The affidavits and exhibits submitted by Class Counsel in connection with this motion satisfy the standards set forth above. They provide contemporaneous records of time spent by identified attorneys, paralegals and other staff on specific tasks related to defending the settlement in the district court and on appeal and related to administration of the settlement fund.
The affidavits and exhibits have been reviewed and the hours expended on the identified tasks appear to be within a reasonable range, given the complexity of the tasks and the need for consultation among numerous counsel. Based on this Court's experience, the hourly rates requested for the partners, associates and paralegals are, with one exception, within the range generally charged by experienced counsel in this district in similar cases. See Citrin v. Erikson, 918 F. Supp. 792, 804 (S.D.N.Y. 1996) (court may consider own experience with hourly rates in community).
However, Wolf Popper, LLP, has requested fees at a rate of $ 450 per hour for the services of Stephen D. Oestreich, a partner working on this case. This rate is approximately $ 100 per hour more than any other partner is charging. Inasmuch as this Court is unable to make meaningful distinctions with respect to the performance of distinguished counsel, Mr. Oestreich's rate will be reduced to $ 350 per hour. This reduces the fee award to Wolf Popper from the $ 126,346 requested to $ 121,686, and reduces the total fee award to $ 435,685.
In considering the reasonableness of a fee award in a common fund case, the court should also consider the percentage of the total settlement the fee request represents. See In re Warner Communications Sec. Litig., 618 F. Supp. 735, 749-50 (S.D.N.Y. 1985) (citing Blum v. Stenson, 465 U.S. 886, 900 n.16, 79 L. Ed. 2d 891, 104 S. Ct. 1541 (1984)), aff'd, 798 F.2d 35 (2d Cir. 1986). Traditionally, federal courts have awarded fees in the 20% to 50% range in class actions. Id. (awarding approximately 25% of fund and collecting cases); see, also, Greene v. Emersons, Ltd.,  Fed. Sec. L. Rep. (CCH) P 93,263 (S.D.N.Y. May 20, 1987) (46.2% of common fund in securities case awarded as fees and expenses; In re Ampicillin Antitrust Litig., 526 F. Supp. 494 (D. D.C. 1981) (45% of $ 7.3 million settlement fund awarded in fees and expenses); Beech Cinema, Inc. v. Twentieth Century Fox Film Corp., 480 F. Supp. 1195 (S.D.N.Y. 1979) (53% of settlement fund). Fifty percent of the fund appears to be an approximate upper limit on fees and expenses. See Herbert Newberg & Alba Conte, Newberg on Class Actions, § 14.03, at 14-13 (3d Ed. Dec. 1992).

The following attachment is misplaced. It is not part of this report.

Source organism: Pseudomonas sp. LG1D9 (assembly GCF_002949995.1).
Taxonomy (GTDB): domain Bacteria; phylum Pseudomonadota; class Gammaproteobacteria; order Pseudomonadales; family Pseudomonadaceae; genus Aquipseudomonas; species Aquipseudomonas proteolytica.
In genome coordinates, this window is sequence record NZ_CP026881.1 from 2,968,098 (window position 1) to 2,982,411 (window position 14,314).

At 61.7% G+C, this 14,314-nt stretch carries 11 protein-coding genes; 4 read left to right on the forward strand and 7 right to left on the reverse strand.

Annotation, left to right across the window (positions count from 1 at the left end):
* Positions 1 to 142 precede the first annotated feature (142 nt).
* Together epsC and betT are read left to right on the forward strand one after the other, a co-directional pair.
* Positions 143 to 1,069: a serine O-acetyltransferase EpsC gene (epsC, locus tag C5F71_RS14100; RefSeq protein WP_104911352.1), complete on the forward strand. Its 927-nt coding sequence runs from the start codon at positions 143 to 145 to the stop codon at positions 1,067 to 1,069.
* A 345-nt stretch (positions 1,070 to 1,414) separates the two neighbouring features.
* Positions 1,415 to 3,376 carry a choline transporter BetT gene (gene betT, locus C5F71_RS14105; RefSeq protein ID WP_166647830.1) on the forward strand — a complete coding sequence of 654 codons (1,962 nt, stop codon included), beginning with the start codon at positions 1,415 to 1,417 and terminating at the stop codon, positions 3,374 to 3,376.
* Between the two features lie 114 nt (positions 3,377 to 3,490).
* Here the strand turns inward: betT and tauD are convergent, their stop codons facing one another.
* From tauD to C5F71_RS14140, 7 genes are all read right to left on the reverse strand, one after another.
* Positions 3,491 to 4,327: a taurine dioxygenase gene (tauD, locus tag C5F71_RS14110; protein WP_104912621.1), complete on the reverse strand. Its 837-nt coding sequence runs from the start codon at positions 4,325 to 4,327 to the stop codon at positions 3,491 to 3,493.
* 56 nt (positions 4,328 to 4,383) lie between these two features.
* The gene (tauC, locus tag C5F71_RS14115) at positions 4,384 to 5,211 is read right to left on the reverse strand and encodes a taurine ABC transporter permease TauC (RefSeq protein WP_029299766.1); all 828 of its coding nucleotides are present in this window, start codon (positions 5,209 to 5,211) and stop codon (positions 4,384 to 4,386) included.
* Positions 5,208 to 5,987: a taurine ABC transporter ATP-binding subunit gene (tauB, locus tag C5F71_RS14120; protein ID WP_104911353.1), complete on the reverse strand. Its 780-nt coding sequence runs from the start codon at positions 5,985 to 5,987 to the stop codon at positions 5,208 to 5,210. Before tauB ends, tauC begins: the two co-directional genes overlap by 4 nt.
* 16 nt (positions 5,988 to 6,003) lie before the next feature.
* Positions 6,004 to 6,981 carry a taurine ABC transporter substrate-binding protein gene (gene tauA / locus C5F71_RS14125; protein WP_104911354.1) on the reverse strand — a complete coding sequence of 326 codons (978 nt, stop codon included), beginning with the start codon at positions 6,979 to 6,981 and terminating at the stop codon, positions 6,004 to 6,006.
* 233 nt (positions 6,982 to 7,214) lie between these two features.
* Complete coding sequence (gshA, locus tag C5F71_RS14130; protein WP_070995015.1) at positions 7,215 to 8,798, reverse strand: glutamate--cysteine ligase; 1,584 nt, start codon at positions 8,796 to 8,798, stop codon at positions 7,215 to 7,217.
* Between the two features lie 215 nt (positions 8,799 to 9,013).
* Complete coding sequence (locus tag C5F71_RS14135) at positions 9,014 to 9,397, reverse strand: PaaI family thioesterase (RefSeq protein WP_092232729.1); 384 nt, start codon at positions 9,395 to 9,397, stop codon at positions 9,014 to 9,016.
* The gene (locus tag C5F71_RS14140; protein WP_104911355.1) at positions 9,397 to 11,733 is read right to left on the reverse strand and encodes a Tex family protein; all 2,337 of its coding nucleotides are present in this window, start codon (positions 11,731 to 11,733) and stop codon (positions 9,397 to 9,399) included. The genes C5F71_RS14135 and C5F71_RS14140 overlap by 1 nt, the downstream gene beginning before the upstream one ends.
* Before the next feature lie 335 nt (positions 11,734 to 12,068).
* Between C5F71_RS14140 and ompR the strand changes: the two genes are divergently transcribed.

Here, Class Counsel's supplemental fees and expenses, including the reduction in Wolf Popper's award, would bring the total attorneys' fees and expenses to $ 2,841,779.98, or approximately 33.4% of the original Settlement Fund. This percentage falls within the normal range of fee awards in similar complex cases.
In assessing fee applications, Courts should also weigh the magnitude and complexity of the litigation, litigation risks, quality of representation and public policy considerations. Grinnell, 495 F.2d at 470. This securities litigation was relatively complex and involved the usual risks for plaintiff's counsel attendant upon such complex actions. Moreover, the quality of the representation was high, as evidenced by the substantial recovery obtained without the risk of trial. It has been noted that public policy favors providing incentives for the prosecution of private securities litigation to enhance securities law enforcement and compliance. See In re Warner, 618 F. Supp. 735 at 750-51. Adequate fee awards are one such incentive. Id.
Accordingly, Class Counsel's fee application will be approved, with the above modification to Wolf Popper's request.
For the reasons set forth above, Class Counsel's motion for an award of fees and expenses is hereby granted, with a reduction in fees to Wolf Popper from the $ 126,346 requested to $ 121,686. Class Counsel is ordered to direct final distribution of the Net Settlement Fund to Authorized Claimants in accordance with this opinion and the opinion of January 9, 1997.
Settle order on notice.
It is so ordered.
New York, N. Y.
May 7, 1997
ROBERT W. SWEET